A high-definition camera has been trained on a family of adorable Arctic snowy owls, allowing for both researchers and the public to view them in real-time.
The camera went live several days ago and is allowing people to pay close attention to the nesting site of an Arctic snowy owl. As many as six snowy owl chicks are currently hanging out at the site, and they couldn’t be cuter.
The owls live in a burrow near Barrow, Alaska. Researcher Denver Holt of the Owl Research Institute in Charlo, Montana, has been studying Arctic snowy owls and their main prey, brow lemmings, for years. Having a live feed of the owls has allowed him to study more aspects of the owls’ lives.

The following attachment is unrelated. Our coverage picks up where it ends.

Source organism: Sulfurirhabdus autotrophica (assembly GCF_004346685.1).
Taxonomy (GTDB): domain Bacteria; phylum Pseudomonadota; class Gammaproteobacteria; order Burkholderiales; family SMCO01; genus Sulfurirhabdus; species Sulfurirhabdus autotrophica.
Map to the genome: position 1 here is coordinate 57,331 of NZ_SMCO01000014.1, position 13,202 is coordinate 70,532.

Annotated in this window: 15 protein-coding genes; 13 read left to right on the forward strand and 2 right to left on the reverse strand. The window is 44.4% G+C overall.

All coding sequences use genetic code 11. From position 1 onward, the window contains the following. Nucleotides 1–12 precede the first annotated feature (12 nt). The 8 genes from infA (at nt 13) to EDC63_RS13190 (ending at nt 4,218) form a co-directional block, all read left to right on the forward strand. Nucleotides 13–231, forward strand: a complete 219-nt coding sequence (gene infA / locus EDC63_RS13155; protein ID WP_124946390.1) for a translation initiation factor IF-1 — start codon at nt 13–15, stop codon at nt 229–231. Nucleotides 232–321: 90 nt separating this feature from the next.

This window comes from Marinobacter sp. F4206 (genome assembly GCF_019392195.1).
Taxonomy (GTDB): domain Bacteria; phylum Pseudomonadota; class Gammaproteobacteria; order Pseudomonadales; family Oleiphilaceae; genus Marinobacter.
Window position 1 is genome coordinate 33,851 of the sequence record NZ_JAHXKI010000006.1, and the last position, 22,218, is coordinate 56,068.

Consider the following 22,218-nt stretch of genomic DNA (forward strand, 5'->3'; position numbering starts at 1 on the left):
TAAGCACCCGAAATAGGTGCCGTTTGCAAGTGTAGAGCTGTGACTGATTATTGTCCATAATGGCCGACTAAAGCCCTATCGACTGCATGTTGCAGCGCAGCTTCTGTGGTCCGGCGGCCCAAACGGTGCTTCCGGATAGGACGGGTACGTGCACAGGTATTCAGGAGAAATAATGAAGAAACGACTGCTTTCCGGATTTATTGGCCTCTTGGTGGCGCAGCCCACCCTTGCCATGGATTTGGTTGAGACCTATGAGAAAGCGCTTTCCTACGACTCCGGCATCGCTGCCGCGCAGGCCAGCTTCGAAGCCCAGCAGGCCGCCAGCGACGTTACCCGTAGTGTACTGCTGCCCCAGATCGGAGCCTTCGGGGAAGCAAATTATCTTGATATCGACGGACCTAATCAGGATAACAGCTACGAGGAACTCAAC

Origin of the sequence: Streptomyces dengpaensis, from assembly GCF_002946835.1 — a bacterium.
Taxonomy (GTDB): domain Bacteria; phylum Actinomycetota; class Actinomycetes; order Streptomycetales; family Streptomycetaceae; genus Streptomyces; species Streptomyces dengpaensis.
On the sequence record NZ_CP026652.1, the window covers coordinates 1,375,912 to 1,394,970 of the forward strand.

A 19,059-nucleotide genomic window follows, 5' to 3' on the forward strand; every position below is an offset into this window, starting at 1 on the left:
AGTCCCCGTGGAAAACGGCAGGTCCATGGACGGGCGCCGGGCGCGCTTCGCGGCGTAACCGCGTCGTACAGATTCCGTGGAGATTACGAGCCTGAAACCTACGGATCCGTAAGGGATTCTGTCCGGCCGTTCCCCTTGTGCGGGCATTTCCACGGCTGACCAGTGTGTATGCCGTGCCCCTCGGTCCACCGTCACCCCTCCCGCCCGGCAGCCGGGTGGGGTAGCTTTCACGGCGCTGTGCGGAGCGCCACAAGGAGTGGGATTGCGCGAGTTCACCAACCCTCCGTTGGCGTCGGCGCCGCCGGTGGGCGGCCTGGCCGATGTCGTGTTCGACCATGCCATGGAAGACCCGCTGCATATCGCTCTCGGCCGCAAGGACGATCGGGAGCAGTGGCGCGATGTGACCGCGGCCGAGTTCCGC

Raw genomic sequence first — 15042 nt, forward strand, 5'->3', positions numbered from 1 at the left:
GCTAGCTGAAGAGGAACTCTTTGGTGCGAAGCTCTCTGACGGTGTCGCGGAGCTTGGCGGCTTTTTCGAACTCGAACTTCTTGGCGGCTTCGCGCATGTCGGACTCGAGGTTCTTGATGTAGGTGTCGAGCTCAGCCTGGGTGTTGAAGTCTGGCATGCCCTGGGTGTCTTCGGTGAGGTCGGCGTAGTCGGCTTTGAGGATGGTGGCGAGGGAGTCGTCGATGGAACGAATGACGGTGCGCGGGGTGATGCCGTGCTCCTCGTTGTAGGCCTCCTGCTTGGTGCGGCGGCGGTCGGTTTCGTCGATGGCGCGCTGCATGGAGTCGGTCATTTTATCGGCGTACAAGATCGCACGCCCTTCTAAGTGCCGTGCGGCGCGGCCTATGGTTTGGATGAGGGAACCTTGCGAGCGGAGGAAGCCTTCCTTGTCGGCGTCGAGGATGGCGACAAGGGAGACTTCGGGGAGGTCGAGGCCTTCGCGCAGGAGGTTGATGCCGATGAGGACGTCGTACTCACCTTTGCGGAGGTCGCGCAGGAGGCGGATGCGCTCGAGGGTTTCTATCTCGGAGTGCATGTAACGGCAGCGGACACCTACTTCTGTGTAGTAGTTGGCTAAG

“You’re not able to watch the birds 24/7, even with 24 hours of daylight,” he said by telephone from Barrow on Wednesday. “By having the camera, it just opens up another avenue and more periods of time we’re able to look and record.”
The live feed is part of explore.org, the media division of the Annenberg Foundation, which allows people to view feeds from cameras all over the world. All of the cameras are aimed at showcasing wild animals in their natural habitats, something that people normally couldn’t see on their own.
“These live cams are about more than providing an incredible view of bears or owls during an amazing part of their season,” Charles Annenberg Weingarten, explore.org founder and Annenberg Foundation vice president, said in a statement emailed to The Associated Press.
“What we are doing is building out the zoos of the future, where animals run wild and people from everywhere can feel connected to the experience,” he said.